F(x,y) < 0,    when     BlueLine < Midpoint
F(x,y) > 0,    when     BlueLine > Midpoint

Note also that I changed the equation to include a factor of 2.  This will be 
explained in a moment; but realize for now that this factor does not change the 
results of the equation; positive numbers remain positive, and negative numbers 
remain negative.

Using The Line Function

For the first midpoint, given by (x1+1, y1+1/2), we can use our equation F(x,y) to 
determine if the second pixel (after x1,y1) to light up should be (x1+1, y1) or (x1+1, y1+1). 

Next, look at the line function on (x1, y1):
F(x1, y1) = 2* dy * x1- 2 * dx* y1+ 2* B* dx = 0

F(x1+1, y1+1/2) = 2*dy*x1 + 2*dy – 2*dx*y1 – dx + 2*B*dx

d0 = F(x1+1, y1+1/2) = 2*dy – dx

We call this value d0 (for "decision variable – initial value")

Now, for the next midpoint, we either evaluate F(x1+2, y1+1/2) or F(x1+2, y1+3/2), 
depending on whether we chose the East or Northeast pixel for the first midpoint, respectively.  

As it turns out, we can exploit the nature of our Line Function F(x,y) because of 
the relationship between successive midpoints. 

Let's calculate the difference in the Line Function between midpoints, 
depending on our previous pixel choice:

incE = F(Mx+1, My) – F(Mx,My)   = 2*dy                  (E pixel) (dS)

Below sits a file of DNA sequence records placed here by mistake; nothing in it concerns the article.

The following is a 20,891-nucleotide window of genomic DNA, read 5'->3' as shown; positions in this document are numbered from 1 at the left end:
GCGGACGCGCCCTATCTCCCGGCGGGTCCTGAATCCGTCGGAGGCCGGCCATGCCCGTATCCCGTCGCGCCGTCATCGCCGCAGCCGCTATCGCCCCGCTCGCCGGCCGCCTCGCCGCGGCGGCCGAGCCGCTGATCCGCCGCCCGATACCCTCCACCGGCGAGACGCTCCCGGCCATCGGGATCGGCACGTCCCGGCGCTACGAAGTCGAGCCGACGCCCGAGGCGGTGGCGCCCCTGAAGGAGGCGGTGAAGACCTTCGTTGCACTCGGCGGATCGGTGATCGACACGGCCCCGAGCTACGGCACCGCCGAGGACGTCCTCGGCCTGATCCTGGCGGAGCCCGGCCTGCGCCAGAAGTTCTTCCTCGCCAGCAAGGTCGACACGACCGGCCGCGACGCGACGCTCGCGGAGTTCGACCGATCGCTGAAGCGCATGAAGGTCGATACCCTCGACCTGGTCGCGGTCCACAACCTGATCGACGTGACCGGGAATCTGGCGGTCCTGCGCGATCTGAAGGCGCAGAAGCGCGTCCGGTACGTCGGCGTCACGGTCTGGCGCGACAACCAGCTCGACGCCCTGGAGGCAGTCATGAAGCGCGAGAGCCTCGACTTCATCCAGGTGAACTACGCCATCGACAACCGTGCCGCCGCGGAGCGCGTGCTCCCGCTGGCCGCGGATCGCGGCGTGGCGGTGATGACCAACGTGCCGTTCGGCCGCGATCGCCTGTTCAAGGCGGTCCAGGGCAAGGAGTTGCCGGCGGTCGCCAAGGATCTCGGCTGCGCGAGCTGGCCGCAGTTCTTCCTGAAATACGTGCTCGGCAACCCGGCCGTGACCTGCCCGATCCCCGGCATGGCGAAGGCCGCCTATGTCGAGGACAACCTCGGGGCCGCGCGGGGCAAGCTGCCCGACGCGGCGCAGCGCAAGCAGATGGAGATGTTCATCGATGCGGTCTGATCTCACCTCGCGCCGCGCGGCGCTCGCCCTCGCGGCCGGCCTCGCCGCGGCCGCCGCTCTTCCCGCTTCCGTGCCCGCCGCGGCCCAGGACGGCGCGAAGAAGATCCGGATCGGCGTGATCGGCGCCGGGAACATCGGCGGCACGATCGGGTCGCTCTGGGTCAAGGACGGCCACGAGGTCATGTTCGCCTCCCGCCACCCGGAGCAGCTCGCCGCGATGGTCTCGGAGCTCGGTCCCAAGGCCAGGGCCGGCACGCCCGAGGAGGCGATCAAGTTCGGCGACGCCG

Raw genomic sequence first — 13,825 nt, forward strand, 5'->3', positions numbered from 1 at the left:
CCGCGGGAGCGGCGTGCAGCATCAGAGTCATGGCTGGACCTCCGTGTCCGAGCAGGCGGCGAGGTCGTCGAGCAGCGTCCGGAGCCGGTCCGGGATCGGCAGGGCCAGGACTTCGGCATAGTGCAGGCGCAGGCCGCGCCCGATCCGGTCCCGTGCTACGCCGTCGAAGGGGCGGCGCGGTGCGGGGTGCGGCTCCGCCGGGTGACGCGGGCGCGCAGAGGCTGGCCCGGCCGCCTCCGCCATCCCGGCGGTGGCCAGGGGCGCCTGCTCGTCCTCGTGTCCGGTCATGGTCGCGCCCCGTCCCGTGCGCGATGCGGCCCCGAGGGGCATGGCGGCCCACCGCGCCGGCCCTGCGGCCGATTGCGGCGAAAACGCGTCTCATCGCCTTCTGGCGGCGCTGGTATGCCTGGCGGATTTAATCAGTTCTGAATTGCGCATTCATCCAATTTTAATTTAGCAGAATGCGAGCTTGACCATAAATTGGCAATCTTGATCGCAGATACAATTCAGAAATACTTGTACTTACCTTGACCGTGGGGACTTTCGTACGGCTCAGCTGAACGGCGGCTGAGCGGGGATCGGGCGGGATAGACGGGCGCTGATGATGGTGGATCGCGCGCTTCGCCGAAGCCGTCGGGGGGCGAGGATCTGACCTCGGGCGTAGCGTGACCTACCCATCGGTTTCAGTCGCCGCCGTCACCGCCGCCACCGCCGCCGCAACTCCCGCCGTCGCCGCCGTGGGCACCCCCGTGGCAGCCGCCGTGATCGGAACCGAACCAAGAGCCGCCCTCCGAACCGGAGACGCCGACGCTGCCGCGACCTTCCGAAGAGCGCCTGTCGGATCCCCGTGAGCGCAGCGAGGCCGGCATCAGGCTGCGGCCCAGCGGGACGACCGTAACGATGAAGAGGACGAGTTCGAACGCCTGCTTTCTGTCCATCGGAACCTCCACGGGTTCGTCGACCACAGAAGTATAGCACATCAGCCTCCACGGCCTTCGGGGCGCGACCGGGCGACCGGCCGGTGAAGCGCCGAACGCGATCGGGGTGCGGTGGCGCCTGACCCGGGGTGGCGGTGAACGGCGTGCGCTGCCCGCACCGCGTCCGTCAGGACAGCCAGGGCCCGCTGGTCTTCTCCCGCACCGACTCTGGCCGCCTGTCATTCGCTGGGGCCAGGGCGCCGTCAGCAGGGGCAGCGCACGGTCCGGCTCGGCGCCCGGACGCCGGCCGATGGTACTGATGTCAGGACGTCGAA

incNE = F(Mx+1, My+1) – F(Mx, My) = 2*dy – 2*dx   (NE pixel)  (dT)

To clarify; each time we make a decision on the choice of East or Northeast, we 
must make a new calculation based on the new midpoint.  

As shown above, an 
East choice means the x-component of the midpoint increases but the y component does not.  

So now, all we really have to do is calculate the initial value of d0 and loop through the pixels, recalculating the value of F(x,y).   

The beauty of this is that all of the values incE, incNE, and d0 are constant integers.

Speaking of which, remember that factor of two we introduced to F(x,y)?  That 
was added because each midpoint falls halfway between two pixels, and simply 
by multiplying both sides of that equation by 2, we can get an equation that uses
only integers.  How sweet.

3 Bresenham's Circle Algo

posted Jan 7, 2012, 10:40 PM by Neil Mathew   [ updated Jan 8, 2012, 7:40 AM ]


File:Bresenham circle.svg

The program should make use of basic concept of circle generation algorithm.

This algorithm does only integer arithmetic which makes it faster than floating point. 

We are creating only one octant i.e. from 90 to 45 degree.
We derive other seven octants of circle by symmetry property.

The circle is generated by considering center point as origin with radius ‘r’.
The algorithm calculates one new pixel per step.

One Octant (1/8 circle):


symmetry points:

(-x,y)    (x,-y)     (-x,-y)     (y,x)     (-y,x)      (y,-x)     (-y,-x)

(Plotting need not be counterclockwise in what I've done)

The above is assuming the origin is at centre.  (0+x,0+y) 
When a centre (xc,yc) is provided by the user, the points are:

(xc+x, yc+y)    (xc-x, yc+y)      ( xc+x , yc-y )      ( xc-x , yc-y )    
xc+ y , yc+x )       xc+ y  y c+x )       xc+ y  yc-x)       xc+ y  yc-x )

The xc,yc being centre coordinates, they should not be rearranged